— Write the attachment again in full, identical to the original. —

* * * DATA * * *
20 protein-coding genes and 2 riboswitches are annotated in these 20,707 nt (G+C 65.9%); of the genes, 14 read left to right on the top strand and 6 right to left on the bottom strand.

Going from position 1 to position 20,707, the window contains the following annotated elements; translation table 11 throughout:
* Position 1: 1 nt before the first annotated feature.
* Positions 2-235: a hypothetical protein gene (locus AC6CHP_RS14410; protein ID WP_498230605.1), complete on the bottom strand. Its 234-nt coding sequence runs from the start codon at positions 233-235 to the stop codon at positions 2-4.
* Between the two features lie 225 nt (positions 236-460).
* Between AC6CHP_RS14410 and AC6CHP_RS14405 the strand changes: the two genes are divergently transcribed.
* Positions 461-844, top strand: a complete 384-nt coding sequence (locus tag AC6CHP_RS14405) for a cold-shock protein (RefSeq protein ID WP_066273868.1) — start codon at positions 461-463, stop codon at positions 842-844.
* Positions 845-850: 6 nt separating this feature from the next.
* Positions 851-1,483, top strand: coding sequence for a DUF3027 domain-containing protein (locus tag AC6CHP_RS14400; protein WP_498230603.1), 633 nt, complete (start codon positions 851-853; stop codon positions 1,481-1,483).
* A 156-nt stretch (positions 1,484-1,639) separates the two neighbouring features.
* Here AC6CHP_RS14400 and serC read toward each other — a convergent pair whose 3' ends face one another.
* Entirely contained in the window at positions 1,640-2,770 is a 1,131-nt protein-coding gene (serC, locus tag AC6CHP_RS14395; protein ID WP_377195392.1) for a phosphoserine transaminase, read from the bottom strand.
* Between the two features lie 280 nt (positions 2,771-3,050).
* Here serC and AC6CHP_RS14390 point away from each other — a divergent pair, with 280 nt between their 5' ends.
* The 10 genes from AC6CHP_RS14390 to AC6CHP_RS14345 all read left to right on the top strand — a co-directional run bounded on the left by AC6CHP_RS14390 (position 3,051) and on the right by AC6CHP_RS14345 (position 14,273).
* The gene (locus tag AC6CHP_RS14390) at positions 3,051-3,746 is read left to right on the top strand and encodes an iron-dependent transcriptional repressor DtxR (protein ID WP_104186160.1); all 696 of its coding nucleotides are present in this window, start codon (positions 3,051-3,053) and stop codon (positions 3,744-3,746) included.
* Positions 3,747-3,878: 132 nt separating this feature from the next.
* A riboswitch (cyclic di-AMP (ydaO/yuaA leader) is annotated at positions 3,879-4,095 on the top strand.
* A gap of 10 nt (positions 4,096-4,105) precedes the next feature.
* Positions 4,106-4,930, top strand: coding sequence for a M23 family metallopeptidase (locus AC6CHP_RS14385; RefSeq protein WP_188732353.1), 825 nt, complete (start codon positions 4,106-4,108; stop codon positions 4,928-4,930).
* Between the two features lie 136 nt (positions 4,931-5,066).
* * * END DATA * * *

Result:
20 protein-coding genes and 2 riboswitches are annotated in these 20,707 nt (G+C 65.9%); of the genes, 14 read left to right on the top strand and 6 right to left on the bottom strand.

Going from position 1 to position 20,707, the window contains the following annotated elements; translation table 11 throughout:
* Position 1: 1 nt before the first annotated feature.
* Positions 2-235: a hypothetical protein gene (locus AC6CHP_RS14410; protein ID WP_498230605.1), complete on the bottom strand. Its 234-nt coding sequence runs from the start codon at positions 233-235 to the stop codon at positions 2-4.
* Between the two features lie 225 nt (positions 236-460).
* Between AC6CHP_RS14410 and AC6CHP_RS14405 the strand changes: the two genes are divergently transcribed.
* Positions 461-844, top strand: a complete 384-nt coding sequence (locus tag AC6CHP_RS14405) for a cold-shock protein (RefSeq protein ID WP_066273868.1) — start codon at positions 461-463, stop codon at positions 842-844.
* Positions 845-850: 6 nt separating this feature from the next.
* Positions 851-1,483, top strand: coding sequence for a DUF3027 domain-containing protein (locus tag AC6CHP_RS14400; protein WP_498230603.1), 633 nt, complete (start codon positions 851-853; stop codon positions 1,481-1,483).
* A 156-nt stretch (positions 1,484-1,639) separates the two neighbouring features.
* Here AC6CHP_RS14400 and serC read toward each other — a convergent pair whose 3' ends face one another.
* Entirely contained in the window at positions 1,640-2,770 is a 1,131-nt protein-coding gene (serC, locus tag AC6CHP_RS14395; protein ID WP_377195392.1) for a phosphoserine transaminase, read from the bottom strand.
* Between the two features lie 280 nt (positions 2,771-3,050).
* Here serC and AC6CHP_RS14390 point away from each other — a divergent pair, with 280 nt between their 5' ends.
* The 10 genes from AC6CHP_RS14390 to AC6CHP_RS14345 all read left to right on the top strand — a co-directional run bounded on the left by AC6CHP_RS14390 (position 3,051) and on the right by AC6CHP_RS14345 (position 14,273).
* The gene (locus tag AC6CHP_RS14390) at positions 3,051-3,746 is read left to right on the top strand and encodes an iron-dependent transcriptional repressor DtxR (protein ID WP_104186160.1); all 696 of its coding nucleotides are present in this window, start codon (positions 3,051-3,053) and stop codon (positions 3,744-3,746) included.
* Positions 3,747-3,878: 132 nt separating this feature from the next.
* A riboswitch (cyclic di-AMP (ydaO/yuaA leader) is annotated at positions 3,879-4,095 on the top strand.
* A gap of 10 nt (positions 4,096-4,105) precedes the next feature.
* Positions 4,106-4,930, top strand: coding sequence for a M23 family metallopeptidase (locus AC6CHP_RS14385; RefSeq protein WP_188732353.1), 825 nt, complete (start codon positions 4,106-4,108; stop codon positions 4,928-4,930).
* Between the two features lie 136 nt (positions 4,931-5,066).